In this study, we sought to determine the effect of PPM (cut-off value EOAI ≤0.85 cm2/m2 as described by Pibarot and colleagues ) on early (≤30 days) and late (>30 days) mortality after AVR or aortic valve replacement combined with coronary artery bypass grafting (AVR with CABG).
This is a retrospective observational study on consecutive patients. Data were obtained from the institutional database, normally utilized for patient care. Clinical data, echocardiographic data, catheterization data and surgical reports were entered into the institutional database prospectively and analyzed retrospectively. Because standard clinical follow-up check-ups were used and data were collected and analyzed anonymously, the need for informed consent was waived by the Medical Ethical Committee.
Between January 1998 and March 2012, 2976 patients (mean age 68±11 years) underwent AVR (n=1718) or AVR with CABG (n=1258) at a single institution using a mechanical or a stented biological valve prosthesis. Patients who underwent AVR with implantation of a stentless biological valve were not considered. No aortic annular enlargement procedures were performed.
Follow-up data concerning mortality were gathered using the databases of health insurance companies. The remaining data that could not be retrieved from these databases were obtained by contacting patients’ general practitioners and if necessary by contacting local government authorities. Nineteen patients were lost to follow-up; mean follow-up was 5.7±3.7 years (range 0.0-14.7 years). Patients lost to follow-up were excluded from our analysis. Late mortality was defined as death occurring later than 30 days after surgery.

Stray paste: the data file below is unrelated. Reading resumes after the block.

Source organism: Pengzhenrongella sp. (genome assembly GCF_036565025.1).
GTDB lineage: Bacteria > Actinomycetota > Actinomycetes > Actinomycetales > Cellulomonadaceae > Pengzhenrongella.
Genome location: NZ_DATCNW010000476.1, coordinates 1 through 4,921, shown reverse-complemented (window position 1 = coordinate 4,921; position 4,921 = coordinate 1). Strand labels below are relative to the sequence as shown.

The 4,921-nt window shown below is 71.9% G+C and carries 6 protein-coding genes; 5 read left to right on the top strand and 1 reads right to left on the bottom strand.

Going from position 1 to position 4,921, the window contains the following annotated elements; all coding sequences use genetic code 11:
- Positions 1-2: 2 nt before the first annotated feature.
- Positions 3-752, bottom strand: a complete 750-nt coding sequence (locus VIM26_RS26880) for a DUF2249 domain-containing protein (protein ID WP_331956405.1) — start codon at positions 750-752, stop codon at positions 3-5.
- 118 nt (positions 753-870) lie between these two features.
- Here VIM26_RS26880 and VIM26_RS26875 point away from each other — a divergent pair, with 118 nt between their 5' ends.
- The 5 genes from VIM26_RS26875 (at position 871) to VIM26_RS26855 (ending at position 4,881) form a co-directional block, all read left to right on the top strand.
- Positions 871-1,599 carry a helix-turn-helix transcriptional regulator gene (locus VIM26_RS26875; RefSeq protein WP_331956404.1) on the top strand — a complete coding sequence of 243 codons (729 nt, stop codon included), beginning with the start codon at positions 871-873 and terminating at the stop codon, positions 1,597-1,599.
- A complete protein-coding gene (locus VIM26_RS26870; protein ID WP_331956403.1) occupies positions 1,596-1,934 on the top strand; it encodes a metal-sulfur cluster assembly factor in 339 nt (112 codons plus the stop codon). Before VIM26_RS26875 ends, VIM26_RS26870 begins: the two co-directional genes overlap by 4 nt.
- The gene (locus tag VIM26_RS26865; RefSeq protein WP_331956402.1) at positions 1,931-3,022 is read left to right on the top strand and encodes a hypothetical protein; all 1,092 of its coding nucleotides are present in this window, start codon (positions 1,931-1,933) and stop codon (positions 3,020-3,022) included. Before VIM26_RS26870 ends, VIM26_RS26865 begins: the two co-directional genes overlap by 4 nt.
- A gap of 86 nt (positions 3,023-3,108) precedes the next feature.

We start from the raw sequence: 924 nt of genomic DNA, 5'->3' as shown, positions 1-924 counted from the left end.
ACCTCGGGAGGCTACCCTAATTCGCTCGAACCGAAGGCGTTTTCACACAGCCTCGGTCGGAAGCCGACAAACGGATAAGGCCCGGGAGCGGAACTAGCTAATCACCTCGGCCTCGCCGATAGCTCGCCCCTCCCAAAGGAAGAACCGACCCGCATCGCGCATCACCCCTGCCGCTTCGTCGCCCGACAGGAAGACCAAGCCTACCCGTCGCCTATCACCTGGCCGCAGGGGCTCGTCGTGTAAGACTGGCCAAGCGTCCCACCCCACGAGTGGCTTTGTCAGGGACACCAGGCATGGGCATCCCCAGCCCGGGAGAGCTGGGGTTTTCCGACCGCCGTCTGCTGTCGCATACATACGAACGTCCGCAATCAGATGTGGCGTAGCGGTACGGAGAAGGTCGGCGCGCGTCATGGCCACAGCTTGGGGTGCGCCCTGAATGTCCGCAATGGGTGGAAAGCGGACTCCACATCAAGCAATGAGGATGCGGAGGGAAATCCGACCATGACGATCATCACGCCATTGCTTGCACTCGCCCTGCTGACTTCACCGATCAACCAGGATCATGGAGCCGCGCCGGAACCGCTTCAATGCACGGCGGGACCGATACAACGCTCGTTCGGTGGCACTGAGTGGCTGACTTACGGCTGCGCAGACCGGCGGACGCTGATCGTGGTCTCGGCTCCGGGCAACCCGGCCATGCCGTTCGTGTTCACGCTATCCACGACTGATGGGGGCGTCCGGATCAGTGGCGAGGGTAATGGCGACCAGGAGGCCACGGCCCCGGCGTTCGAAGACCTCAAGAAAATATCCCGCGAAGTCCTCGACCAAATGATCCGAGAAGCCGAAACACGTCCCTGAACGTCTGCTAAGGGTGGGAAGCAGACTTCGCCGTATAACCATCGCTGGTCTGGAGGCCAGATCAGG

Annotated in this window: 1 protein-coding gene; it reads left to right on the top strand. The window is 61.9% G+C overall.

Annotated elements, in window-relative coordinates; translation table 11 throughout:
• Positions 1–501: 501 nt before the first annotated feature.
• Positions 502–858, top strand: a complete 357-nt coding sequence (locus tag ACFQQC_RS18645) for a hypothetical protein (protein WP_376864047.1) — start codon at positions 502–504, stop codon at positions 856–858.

Based on the EOAI the patients were split into two groups. Patients with an EOAI ≤0.85 cm2/m2 were assigned to the group with PPM and patients with an EOAI >0.85 cm2/m2 to the group without PPM.
All patients underwent surgery using a standard technique. After a median sternotomy the ascending aorta and right atrium were cannulated and normothermic extracorporeal circulation with non-pulsatile flow was instituted. Myocardial protection was obtained using cold crystalloid cardioplegia (St. Thomas solution) or warm blood cardioplegia. According to surgeon’s preference, cardioplegia was administered in an antegrade fashion through the aortic root and/or selectively in both coronary ostia to induce and maintain cardiac arrest. Retrograde administration of cardioplegia was not used. Concomitant myocardial revascularization was performed in 1258 patients. The distal anastomoses were performed before AVR. An overview of implanted prosthetic valve types is shown in Table 1. No aortic annulus enlargement techniques were used.
Table 1. Prosthetic valve distribution (n=2957)
Prosthesis-patient mismatch (PPM)